Working with multiple clients with their own AWS setups and security groups makes it difficult to work remotely sometimes. For instance, updating the many security groups with my current (dynamic) IP address so I can SSH into the server. To solve this problem, I created a shell script to manage the situation.
aws ec2 command line tool, you can issue a set of commands to query, delete and add IP rules to the firewall. The script below allows you to:
- Select a AWS profile to use (setup using the
- Specify one or more security groups to edit (under the same profile)
- Any fixed IP addresses that should remain constant
- The tcp port for the IP rules
Running the Script
Give the appropriate execute permissions to the script, e.g.
chmod 755 aws-security.sh, then call the script using
Please note the following before running the script:
- All existing rules matching the protocol (tcp) and
portwill be deleted by running this script. Please make sure any required IP addresses are added to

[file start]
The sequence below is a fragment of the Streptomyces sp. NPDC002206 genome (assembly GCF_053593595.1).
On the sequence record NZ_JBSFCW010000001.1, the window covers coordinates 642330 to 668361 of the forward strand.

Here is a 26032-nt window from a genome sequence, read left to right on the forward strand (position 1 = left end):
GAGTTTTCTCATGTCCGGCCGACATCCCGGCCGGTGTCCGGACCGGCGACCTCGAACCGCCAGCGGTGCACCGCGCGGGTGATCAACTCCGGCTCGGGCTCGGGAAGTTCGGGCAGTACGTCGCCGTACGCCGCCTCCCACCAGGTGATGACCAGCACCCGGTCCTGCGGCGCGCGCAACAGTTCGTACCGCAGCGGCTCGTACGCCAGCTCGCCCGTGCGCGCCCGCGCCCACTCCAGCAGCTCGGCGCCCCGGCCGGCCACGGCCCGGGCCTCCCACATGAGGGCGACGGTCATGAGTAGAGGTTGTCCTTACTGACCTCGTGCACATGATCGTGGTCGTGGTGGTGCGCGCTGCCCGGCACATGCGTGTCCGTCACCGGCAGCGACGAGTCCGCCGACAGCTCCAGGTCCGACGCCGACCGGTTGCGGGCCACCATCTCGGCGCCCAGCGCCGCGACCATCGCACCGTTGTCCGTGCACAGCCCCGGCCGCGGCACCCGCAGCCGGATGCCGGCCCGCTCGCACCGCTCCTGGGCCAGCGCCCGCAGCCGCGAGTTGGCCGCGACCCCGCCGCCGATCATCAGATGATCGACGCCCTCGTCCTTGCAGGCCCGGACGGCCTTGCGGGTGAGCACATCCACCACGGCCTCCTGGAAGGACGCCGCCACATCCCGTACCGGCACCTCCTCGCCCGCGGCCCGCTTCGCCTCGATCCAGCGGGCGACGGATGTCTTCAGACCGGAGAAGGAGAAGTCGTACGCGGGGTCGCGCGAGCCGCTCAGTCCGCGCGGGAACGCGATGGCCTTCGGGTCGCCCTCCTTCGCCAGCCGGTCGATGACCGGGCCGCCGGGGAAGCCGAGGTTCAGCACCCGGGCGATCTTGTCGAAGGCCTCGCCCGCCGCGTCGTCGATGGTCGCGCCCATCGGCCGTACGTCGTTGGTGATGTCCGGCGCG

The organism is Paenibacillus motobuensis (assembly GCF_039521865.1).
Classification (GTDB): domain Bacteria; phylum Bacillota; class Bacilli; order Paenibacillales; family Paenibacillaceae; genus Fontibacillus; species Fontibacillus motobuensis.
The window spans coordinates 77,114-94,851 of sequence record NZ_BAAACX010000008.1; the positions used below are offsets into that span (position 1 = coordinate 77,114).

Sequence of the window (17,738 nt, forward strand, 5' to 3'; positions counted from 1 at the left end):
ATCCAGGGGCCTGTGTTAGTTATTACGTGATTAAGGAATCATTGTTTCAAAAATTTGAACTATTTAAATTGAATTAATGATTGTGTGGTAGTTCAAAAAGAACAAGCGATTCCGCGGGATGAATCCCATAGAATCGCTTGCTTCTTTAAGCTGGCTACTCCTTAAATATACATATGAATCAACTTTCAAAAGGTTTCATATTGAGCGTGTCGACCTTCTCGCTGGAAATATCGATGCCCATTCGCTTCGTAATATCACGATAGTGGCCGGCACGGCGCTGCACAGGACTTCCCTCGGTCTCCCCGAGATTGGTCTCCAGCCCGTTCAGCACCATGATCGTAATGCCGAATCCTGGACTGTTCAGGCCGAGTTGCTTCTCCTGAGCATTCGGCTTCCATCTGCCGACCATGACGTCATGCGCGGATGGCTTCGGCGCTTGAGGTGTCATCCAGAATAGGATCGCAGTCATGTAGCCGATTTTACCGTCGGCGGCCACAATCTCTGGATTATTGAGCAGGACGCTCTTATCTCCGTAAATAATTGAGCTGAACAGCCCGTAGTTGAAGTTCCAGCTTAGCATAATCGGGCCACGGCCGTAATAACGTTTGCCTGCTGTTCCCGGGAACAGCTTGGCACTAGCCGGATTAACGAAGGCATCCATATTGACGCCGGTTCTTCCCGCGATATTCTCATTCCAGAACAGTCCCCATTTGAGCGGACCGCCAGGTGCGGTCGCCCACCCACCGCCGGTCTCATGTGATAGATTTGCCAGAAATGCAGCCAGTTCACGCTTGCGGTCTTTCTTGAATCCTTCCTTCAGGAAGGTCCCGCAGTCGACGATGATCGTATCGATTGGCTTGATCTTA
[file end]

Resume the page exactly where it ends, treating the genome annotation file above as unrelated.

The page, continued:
- The script will add your current IP address by default. If this already exists in
fixed_ips, a error will be thrown by the aws tool.
AWS Security Policy
It’s a good idea to set up a AIM policy to manage access to your AWS account. With that in mind, you can create a new AIM user with the below access policy to restrict access to modifying the security group rules. This policy can be modified to restrict modifications to a specific security group by updating the “Resource”.
It is possible to add description to new rule?
and make search by description, instead of (# Port, port=22;)
The CLI tool does allow a description to be specified when adding the rule, using the more complex
--ip-permissionsflag. This also means you need to specify more details in the rule. You can see how this can be done in the documentation: https://docs.aws.amazon.com/cli/latest/reference/ec2/authorize-security-group-ingress.html